Artist: Archie Shepp & Jason Moran
Album: Let My People Go
Year Of Release: 2021
Quality: FLAC (tracks)
1. Sometimes I Feel Like a Motherless Child (8:21)
2. Isfahan (6:11)
3. He Cares (6:41)
4. Go Down Moses (7:01)
5. Wise One (13:13)
6. Lush Life (8:49)
7. Round Midnight (8:32)
8. Ain’t Misbehavin’ (Bonus Track) (3:13)
9. Jitterbug Waltz (Bonus Track) (13:00)
10. Ujama (Bonus Track) (9:38)
11. Slow Drag (Bonus Track) (6:12)
12. Sometimes I Feel Like a Motherless Child (Edit) (3:52)
“Words, sounds, speech, men, memory, thoughts, fears and emotions—time—all related…all made from one…all made in one.” —John Coltrane, 1964
There comes a time when musical expression flows directly from the soul—unimpeded, unfiltered. Unmasked. A point when the modes of expression—the way a person plays and sings, the way he walks and talks and even wears his hat—are all on the same wavelength, all drawing from the same inner spirit. Their music reveals not just who the individual musician might be, but reflects who we all are. Message, music, and identity weave together into one.
Archie Shepp, more than sixty years into a career of supreme dedication, has devoted a lifetime to this idea of spiritual singularity. His vast discography is peppered with moments of deep connection: small ensembles and big bands. Significant studio projects and equally historic live performances, as sideman, leader, and very often, collaborator.
A special thread connects the saxophone/piano duets and makes them standout, Shepp’s meetings with such greats as Horace Parlan, Joachim Kühn, Mal Waldron, Jasper Van’t Hof, and Abdullah Ibrahim (back when he went as Dollar Brand.) Four hands, two instruments, one common statement. Shepp has found a way to consistently excel in this space, as a speaker and as a listener. Much of it has to do with the intensity of the interaction between the two voices, how that space allows the dialogue to stand out. Shepp, in all these instances, has elevated it further: developing these conversations with just the right amount of form and freedom.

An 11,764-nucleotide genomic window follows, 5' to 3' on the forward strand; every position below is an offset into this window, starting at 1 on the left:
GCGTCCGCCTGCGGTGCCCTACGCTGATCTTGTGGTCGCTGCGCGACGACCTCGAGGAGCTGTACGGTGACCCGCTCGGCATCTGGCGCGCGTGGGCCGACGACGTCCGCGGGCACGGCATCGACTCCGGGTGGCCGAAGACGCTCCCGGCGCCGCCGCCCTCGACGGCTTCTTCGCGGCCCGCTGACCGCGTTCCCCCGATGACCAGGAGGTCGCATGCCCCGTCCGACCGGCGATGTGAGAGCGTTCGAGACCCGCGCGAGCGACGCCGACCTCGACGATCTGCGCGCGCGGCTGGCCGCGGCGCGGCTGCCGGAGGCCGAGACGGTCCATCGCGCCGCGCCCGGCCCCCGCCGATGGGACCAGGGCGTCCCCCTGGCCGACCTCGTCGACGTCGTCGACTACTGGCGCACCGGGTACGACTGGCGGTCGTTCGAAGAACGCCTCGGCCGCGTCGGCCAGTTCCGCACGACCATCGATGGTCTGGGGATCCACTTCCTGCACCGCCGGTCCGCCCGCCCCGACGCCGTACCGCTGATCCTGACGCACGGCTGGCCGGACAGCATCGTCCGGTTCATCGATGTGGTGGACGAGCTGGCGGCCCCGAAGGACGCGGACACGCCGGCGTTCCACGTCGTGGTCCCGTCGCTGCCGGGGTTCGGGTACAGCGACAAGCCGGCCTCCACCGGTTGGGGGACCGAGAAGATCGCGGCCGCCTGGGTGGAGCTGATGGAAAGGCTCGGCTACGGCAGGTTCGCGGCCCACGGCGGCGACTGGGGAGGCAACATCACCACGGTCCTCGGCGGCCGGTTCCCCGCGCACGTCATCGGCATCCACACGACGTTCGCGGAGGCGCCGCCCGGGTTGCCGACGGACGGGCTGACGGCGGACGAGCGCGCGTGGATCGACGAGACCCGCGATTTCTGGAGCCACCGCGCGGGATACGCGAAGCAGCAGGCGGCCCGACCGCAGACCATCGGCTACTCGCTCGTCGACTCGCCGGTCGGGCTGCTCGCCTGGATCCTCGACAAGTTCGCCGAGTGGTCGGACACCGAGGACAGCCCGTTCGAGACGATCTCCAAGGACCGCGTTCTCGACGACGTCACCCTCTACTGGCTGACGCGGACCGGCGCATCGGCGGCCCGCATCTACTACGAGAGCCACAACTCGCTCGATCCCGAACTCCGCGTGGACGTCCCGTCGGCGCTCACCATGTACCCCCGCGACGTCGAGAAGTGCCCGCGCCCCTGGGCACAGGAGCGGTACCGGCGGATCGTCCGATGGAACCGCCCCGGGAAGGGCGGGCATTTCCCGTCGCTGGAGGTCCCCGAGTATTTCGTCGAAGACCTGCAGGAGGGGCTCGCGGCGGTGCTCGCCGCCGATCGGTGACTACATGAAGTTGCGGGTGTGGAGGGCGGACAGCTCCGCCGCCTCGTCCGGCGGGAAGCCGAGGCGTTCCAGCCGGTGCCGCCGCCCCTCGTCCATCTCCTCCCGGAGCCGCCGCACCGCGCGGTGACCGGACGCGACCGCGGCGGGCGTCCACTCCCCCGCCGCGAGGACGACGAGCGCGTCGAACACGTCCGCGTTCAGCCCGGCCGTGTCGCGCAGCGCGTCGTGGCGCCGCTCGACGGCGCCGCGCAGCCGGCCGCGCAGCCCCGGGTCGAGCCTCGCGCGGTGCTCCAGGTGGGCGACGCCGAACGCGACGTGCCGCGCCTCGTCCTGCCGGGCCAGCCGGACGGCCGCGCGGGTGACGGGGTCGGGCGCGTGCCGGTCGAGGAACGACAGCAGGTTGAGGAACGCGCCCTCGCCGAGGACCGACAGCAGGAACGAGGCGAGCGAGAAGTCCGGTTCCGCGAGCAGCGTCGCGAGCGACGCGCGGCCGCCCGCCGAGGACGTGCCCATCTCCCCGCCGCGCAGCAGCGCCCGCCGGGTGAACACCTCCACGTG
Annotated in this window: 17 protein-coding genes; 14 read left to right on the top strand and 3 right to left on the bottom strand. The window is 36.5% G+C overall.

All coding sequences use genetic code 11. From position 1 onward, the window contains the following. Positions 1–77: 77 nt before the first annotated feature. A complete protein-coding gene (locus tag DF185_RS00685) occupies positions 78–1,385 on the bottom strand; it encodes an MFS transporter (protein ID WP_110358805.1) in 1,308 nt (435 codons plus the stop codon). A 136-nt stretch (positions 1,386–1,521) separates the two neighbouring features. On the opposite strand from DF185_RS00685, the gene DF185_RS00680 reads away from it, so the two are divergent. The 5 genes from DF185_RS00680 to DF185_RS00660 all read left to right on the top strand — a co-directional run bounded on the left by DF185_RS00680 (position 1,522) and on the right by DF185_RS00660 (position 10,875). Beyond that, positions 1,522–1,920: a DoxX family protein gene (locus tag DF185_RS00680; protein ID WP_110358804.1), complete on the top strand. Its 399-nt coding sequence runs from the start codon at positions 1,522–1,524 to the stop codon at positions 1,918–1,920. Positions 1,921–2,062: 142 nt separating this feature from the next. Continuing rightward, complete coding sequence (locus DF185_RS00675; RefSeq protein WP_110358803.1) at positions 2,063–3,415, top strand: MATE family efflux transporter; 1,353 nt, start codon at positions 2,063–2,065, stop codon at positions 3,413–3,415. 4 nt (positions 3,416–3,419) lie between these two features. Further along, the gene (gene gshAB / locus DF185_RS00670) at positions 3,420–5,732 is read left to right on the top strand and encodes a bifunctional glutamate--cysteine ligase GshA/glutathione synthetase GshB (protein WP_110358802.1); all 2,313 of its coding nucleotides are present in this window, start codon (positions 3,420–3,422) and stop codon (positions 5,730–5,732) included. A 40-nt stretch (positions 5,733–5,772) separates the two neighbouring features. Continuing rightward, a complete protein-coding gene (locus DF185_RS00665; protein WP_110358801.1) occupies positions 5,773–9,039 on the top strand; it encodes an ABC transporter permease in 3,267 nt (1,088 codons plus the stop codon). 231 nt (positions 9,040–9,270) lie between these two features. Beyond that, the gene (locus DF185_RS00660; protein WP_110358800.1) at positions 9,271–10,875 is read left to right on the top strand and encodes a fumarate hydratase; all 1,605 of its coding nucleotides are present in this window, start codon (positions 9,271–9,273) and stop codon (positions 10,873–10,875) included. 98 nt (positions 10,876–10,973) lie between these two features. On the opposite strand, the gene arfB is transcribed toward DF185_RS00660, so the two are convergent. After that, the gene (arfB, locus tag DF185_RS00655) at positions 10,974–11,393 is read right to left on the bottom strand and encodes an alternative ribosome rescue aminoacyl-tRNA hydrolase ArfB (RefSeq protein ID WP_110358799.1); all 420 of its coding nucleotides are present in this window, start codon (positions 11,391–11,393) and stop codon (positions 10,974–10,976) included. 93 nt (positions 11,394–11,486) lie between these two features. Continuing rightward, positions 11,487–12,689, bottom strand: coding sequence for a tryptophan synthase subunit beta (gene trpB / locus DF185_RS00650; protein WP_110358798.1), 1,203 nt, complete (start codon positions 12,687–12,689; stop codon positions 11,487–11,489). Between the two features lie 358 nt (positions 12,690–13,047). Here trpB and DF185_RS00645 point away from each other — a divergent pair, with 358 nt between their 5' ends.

Neither Shepp nor Jason Moran are old, and neither are they young—except in spirit and delight. Moran is the more recent arrival, and he’s no new kid on the block. They carry age and experience in their playing as much as a youthful fascination with the songs and forms that define this tradition we call jazz. Let My People Go is the timely title of this collection, but when has that message not been relevant? Now, sadly, as ever.
This is their first recording together, a gathering of duet performances from 2017 and 2018, chronicling a relationship that can sound like the intimate huddling of two old friends: whispered asides, excited exclamations, utterances coinciding with practiced harmony, followed by bursts of laughter. “Ain’t misbehavin’!” cries out one. “Waahhhh!!”, says the other. (That’s really Shepp speaking both parts—but you get the idea.)
Shepp and Moran first met backstage at Belgium’s annual JazzMiddelheim Festival in 2015; I’m proud to say I was there, having interviewed them separately, watching them talk for the first time, feeling the mutual respect that was there from the outset. In five quick years, their friendship has grown, and they have cultivated the chances to perform together: co-headlining or as guests on each other’s gigs, in Europe and the U.S., sometimes with a rhythm section and singers, and as often, just the two of them. The performances herein stem from two encounters: “Motherless Child”, “He Cares”, “Slow Drag”, and “Isfahan” from a gig at Paris’s annual Jazz à la Villette festival in 2017, and the remaining tracks from the 2018 edition of the Enjoy Jazz Festival in Mannheim, Germany.
Let My People Go offers ample evidence of Shepp and Moran’s consanguinity. Both were born in the deep South, raised up in the sound of the blues and black gospel: Shepp in Fort Lauderdale, Florida, and Moran in Houston, Texas. Both fell in love with jazz and other forms of cultural expression, and followed their muses north. Shepp pursued a degree in drama at Goddard College in Vermont, while playing saxophone and writing poetry; Moran, years later, focused on classical and jazz piano at Manhattan School of Music. Both developed an ever-expanding appreciation of pioneers like Duke Ellington, Fats Waller, and Thelonious Monk, with an ear for contemporary styles: Shepp with 1960s Free Jazz, and Moran with Hip Hop of the late ‘80s through today. Tellingly, neither has limited their appreciation or their own modes of expression to just one style or age. Even as they maintain their own individual approaches, their mutual ardor for the African American cultural tradition embraces all leaves, branches, and—especially—its roots.
Love and pride and an abiding sense of message-giving that defies years and categories. That’s the essence of these performances. There’s an old African-American proverb that says, “The spirit will not descend without a song.” Let My People Go is a supreme example of this idea. In this music, one can hear how, when two deeply connected souls meet, the message in the music is clarified and amplified, how its power is increased exponentially. Listen to what they say to each other, and what their music has to say to us.